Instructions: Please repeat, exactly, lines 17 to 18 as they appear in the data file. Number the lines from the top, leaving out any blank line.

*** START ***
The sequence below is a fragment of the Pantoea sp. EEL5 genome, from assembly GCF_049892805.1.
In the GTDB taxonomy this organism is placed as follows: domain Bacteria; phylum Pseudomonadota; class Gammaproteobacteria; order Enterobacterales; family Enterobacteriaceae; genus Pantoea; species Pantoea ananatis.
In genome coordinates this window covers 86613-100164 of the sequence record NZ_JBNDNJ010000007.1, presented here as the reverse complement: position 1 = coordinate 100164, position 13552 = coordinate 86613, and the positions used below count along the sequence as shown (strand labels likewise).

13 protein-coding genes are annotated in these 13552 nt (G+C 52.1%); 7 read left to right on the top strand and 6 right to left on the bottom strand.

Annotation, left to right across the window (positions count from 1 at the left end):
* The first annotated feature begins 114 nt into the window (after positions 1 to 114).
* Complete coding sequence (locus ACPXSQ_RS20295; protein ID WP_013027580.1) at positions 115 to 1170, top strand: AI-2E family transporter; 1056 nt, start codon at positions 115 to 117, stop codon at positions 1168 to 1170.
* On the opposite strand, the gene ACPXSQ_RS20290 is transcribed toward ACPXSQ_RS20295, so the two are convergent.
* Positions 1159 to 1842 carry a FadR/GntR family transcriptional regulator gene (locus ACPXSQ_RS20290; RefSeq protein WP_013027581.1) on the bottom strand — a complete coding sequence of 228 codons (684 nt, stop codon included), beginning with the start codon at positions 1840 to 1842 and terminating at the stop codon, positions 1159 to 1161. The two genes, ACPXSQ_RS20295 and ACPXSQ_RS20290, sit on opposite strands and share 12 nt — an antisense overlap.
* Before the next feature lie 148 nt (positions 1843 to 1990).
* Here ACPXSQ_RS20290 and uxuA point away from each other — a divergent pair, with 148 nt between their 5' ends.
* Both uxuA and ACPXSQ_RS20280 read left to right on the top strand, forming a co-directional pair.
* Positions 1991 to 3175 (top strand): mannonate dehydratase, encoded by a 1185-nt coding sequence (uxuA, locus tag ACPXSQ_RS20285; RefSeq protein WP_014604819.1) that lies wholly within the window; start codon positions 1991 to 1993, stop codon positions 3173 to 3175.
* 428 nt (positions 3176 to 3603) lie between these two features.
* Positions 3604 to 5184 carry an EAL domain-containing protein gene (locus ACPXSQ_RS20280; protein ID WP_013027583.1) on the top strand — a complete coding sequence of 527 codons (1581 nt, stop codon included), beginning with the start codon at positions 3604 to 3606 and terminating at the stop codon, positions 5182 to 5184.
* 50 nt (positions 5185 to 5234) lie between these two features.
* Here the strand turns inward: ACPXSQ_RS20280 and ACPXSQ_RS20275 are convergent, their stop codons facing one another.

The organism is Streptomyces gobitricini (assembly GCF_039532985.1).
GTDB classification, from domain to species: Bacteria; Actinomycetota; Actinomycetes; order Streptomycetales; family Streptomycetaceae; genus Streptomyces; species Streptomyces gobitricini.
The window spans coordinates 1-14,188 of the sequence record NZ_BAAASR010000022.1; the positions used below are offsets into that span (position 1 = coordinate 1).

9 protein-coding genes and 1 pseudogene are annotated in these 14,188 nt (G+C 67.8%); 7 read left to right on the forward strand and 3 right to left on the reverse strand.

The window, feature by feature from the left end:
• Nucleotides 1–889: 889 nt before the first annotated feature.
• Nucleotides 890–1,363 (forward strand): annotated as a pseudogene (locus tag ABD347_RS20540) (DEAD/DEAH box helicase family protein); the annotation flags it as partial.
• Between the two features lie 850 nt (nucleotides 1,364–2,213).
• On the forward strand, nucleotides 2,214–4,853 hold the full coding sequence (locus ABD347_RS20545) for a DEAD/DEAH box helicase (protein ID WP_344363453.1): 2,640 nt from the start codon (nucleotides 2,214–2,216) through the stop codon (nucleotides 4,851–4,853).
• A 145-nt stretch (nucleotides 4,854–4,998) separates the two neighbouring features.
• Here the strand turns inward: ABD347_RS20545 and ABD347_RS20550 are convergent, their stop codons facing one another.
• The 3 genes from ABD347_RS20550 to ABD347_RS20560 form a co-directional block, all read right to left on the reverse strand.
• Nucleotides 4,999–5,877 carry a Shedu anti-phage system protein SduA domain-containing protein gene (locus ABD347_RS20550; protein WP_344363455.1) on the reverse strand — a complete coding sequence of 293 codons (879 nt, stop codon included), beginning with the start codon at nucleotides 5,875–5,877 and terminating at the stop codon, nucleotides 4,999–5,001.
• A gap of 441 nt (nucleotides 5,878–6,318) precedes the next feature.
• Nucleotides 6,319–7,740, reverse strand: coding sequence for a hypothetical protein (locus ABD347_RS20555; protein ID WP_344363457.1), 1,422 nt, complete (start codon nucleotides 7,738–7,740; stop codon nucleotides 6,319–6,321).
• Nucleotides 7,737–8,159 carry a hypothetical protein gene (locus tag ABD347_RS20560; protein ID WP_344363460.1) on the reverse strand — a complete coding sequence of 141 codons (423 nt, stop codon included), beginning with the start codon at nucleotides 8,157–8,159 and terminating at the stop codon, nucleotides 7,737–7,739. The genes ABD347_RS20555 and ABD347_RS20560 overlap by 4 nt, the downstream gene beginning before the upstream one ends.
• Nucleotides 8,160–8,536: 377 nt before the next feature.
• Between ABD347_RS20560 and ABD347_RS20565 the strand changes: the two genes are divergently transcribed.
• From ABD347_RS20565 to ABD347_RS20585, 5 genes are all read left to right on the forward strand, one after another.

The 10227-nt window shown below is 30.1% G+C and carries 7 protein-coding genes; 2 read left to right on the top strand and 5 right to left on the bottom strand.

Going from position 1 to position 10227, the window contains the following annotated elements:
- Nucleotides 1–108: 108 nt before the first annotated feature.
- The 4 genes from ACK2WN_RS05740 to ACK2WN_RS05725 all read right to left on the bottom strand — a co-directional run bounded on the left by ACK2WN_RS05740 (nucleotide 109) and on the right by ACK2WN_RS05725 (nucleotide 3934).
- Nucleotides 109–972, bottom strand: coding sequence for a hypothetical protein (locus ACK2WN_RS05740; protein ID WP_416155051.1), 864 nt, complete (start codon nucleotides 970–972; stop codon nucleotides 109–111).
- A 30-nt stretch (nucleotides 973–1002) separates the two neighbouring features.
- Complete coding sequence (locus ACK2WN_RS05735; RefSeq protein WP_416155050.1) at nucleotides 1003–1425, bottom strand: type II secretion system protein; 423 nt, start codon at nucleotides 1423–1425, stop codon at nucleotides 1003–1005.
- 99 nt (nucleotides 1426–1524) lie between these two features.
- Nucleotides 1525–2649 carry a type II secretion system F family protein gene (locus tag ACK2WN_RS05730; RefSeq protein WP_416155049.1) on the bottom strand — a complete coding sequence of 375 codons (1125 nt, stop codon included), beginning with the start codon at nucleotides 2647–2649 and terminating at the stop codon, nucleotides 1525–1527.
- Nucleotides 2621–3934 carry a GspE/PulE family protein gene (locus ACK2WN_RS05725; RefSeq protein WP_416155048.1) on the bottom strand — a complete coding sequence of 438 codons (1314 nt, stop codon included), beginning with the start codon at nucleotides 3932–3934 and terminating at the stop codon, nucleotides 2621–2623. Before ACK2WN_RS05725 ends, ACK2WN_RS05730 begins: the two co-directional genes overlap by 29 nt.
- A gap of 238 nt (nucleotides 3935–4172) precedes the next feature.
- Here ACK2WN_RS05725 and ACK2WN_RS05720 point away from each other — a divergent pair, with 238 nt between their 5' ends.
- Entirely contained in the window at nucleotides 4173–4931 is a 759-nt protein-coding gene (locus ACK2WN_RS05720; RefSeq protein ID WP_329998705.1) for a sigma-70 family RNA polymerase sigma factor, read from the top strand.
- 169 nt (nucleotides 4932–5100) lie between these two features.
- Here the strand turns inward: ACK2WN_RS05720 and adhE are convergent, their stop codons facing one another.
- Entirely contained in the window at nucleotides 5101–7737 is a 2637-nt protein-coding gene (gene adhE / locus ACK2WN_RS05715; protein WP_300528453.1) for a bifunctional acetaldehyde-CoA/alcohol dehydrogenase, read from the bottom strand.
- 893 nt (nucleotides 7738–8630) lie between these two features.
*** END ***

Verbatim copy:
* Here the strand turns inward: ACPXSQ_RS20280 and ACPXSQ_RS20275 are convergent, their stop codons facing one another.

The organism is Streptomyces gobitricini (assembly GCF_039532985.1).